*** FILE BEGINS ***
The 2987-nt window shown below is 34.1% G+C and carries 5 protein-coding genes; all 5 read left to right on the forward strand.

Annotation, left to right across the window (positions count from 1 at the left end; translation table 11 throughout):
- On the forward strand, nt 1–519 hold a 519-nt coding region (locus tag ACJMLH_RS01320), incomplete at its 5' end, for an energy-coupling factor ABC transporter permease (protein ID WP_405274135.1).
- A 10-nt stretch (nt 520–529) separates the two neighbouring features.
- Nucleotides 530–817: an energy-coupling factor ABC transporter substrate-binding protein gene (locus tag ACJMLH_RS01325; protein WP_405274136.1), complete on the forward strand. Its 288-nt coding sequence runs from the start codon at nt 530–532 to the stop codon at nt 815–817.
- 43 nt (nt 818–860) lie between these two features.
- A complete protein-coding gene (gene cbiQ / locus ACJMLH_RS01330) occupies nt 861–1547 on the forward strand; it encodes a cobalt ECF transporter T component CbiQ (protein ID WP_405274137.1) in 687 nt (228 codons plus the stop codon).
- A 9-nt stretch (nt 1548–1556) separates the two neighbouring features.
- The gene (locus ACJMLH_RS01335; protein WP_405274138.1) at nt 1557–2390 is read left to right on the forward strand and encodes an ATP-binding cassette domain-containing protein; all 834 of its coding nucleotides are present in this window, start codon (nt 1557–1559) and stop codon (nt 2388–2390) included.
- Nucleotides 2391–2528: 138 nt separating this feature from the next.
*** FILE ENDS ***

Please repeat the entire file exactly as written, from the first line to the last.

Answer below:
The 2987-nt window shown below is 34.1% G+C and carries 5 protein-coding genes; all 5 read left to right on the forward strand.

Annotation, left to right across the window (positions count from 1 at the left end; translation table 11 throughout):
- On the forward strand, nt 1–519 hold a 519-nt coding region (locus tag ACJMLH_RS01320), incomplete at its 5' end, for an energy-coupling factor ABC transporter permease (protein ID WP_405274135.1).
- A 10-nt stretch (nt 520–529) separates the two neighbouring features.
- Nucleotides 530–817: an energy-coupling factor ABC transporter substrate-binding protein gene (locus tag ACJMLH_RS01325; protein WP_405274136.1), complete on the forward strand. Its 288-nt coding sequence runs from the start codon at nt 530–532 to the stop codon at nt 815–817.
- 43 nt (nt 818–860) lie between these two features.
- A complete protein-coding gene (gene cbiQ / locus ACJMLH_RS01330) occupies nt 861–1547 on the forward strand; it encodes a cobalt ECF transporter T component CbiQ (protein ID WP_405274137.1) in 687 nt (228 codons plus the stop codon).
- A 9-nt stretch (nt 1548–1556) separates the two neighbouring features.
- The gene (locus ACJMLH_RS01335; protein WP_405274138.1) at nt 1557–2390 is read left to right on the forward strand and encodes an ATP-binding cassette domain-containing protein; all 834 of its coding nucleotides are present in this window, start codon (nt 1557–1559) and stop codon (nt 2388–2390) included.
- Nucleotides 2391–2528: 138 nt separating this feature from the next.